“We arm security guards to protect our money in armored cars! We should arm teachers to protect our children!”
No… and yes.
I have heard this refrain over and over again in the ongoing debate regarding arming teachers, and it makes me cringe each and every time.
Yes… I fully support allowing teachers to exercise their inalienable right to exist, and employ the most logical tool that will allow them to protect that right. I do not, however, support the conflation of security guards into this mix.
Let me explain:
A teacher, or anyone for that matter, has the right to exist. If a tyrant threatens that right (you can read tyrant in the most expansive context possible), and there is an imminent likelihood of death or great bodily injury to the teacher, or to another innocent person, then that teacher has the God-given right to defend herself.
If a security guard transporting money is suddenly confronted with someone who seeks to rob him of his bailment, then deadly force is NOT a viable option.
Over the holidays, a security guard at Walgreens in Hollywood shot and killed a homeless man he suspected of shoplifting. There was a confrontation and in the end, the security guard ended up shooting the fleeing suspect in the back, ultimately killing him. The Los Angeles District Attorney has filed a criminal charge against the security guard.
My favorite quote from the AOL online story about this (https://www.aol.com/article/news/2019/01/01/california-security-guard-charged-with-murder-after-killing-homeless-man-at-walgreens/23631364/) came from the family of the deceased's attorney who is filing a wrongful death action against Walgreens:
"Jonathan Hart was profiled because he was homeless. He was harassed because he was gay, and he was shot because he was black.” - Carl Douglas
(He left out that he was also Jewish, enjoyed Chinese food, and played with puppies… but I digress.)
(If you have arrived here from our newsletter, continue reading here…)
Yeah… we need to talk about this.
As I have mentioned many, many times before, especially in our CCW training program, we carry guns for one exclusive reason: the preservation of human life. We NEVER, NEVER, NEVER use deadly force for the protection of property.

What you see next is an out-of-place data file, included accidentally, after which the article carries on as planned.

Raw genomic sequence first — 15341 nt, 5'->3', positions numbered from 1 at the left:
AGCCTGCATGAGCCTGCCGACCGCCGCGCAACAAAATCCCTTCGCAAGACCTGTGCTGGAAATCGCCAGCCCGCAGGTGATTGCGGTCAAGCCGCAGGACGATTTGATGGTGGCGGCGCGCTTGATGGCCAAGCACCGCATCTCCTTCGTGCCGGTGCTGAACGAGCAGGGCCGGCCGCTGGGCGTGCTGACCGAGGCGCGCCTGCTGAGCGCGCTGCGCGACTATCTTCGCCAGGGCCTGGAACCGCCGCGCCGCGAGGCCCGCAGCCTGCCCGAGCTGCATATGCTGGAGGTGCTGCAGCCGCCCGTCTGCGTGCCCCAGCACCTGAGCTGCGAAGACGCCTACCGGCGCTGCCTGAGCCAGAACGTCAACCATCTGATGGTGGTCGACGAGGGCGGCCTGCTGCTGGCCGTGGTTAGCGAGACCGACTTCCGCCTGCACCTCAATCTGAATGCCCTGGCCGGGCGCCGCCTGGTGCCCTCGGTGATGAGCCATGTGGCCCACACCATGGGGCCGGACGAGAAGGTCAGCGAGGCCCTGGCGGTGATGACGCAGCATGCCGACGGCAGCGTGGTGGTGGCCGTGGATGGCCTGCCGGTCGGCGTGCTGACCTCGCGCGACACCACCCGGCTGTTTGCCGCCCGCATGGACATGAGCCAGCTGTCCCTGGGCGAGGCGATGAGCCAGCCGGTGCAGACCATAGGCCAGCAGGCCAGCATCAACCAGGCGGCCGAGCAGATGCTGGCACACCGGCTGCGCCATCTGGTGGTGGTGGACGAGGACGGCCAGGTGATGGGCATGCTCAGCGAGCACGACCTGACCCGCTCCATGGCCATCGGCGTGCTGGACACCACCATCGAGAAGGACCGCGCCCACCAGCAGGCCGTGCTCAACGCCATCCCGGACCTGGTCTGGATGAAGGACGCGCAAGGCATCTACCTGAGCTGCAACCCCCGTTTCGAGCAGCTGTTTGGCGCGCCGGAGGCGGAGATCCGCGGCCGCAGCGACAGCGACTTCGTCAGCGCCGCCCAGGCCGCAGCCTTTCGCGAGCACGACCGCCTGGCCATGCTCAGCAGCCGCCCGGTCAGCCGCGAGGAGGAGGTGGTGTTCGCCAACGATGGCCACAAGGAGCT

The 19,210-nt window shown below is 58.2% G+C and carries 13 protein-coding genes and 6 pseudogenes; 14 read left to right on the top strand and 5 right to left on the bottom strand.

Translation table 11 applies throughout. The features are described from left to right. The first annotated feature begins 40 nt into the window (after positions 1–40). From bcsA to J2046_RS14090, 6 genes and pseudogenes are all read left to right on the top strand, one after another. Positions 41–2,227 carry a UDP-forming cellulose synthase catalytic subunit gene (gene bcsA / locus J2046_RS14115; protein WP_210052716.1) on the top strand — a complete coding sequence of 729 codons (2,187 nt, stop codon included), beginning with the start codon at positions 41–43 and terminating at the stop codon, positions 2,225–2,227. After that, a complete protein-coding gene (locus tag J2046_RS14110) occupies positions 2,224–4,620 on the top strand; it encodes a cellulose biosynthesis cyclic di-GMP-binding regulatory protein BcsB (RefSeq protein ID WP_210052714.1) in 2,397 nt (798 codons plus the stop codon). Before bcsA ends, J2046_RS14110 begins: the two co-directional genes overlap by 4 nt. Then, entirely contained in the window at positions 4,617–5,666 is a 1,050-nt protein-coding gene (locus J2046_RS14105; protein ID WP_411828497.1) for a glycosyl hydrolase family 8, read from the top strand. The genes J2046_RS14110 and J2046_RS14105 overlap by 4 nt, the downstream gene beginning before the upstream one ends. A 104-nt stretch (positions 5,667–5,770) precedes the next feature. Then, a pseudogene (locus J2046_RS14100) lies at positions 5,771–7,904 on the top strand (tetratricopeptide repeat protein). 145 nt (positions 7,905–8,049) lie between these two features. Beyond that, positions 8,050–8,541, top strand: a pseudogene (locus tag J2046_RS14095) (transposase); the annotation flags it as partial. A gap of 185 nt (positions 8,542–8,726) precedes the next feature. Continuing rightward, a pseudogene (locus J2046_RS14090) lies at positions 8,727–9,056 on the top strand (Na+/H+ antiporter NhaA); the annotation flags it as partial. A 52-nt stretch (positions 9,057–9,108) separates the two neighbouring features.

Without getting into the facts of the above case, frankly, I have no idea what actually happened, and I loathe to assess any value on the story from AOL, or the musings of the family’s attorney. What we can agree on is that the deceased was shot by the security guard. The fact that he was shot in the back, in and of itself, is not dispositive. We have seen multiple instances where righteous shootings included entry wounds in the decedent’s back. Force Science has done some extremely interesting forensic work showing the speed of a deadly force event and the twisting of a decedent’s body.
For the purposes of academic discussion, however, let’s operate on the assumption that the decedent was, in fact, shot while trying to exit the store. Essentially, the security guard was trying to “punish” the victim.
While many of you would quickly realize that this is illegal, variants of this pop up from time to time in conversations with clients.
“So I was finalizing a deal with one of my construction workers and he started getting angry… He yelled at me and started coming at me. I backed up and put my hand on my gun. He blurted out, ‘Oh! you have a gun,’ and turned and walked away.”
“Were you in fear for your life at that moment?”
“From him? No. But I wanted to be ready!”
“Yeah… you broke the law.”
“Your actions clearly showed that you had a weapon, which he acknowledged, and as a result of his knowledge, he changed his behavior.” The California Penal Code (§417) states that you cannot display a weapon in a rude or threatening manner.”
“But, I didn’t display it!”
“Actually, you did; the fact that it never broke leather is not particularly relevant.”
Deadly force, or the threatened use of deadly force, is only allowed at the exact moment the victim is in fear for his life. If the threat has ended… (the bad guy is running away)… or there was no threat to the victim’s life to begin with, then deadly force makes you the bad guy!
…. And we NEVER use deadly force to protect property! Now, if someone is trying to kill you to get at your property…. well, that is an entirely different story.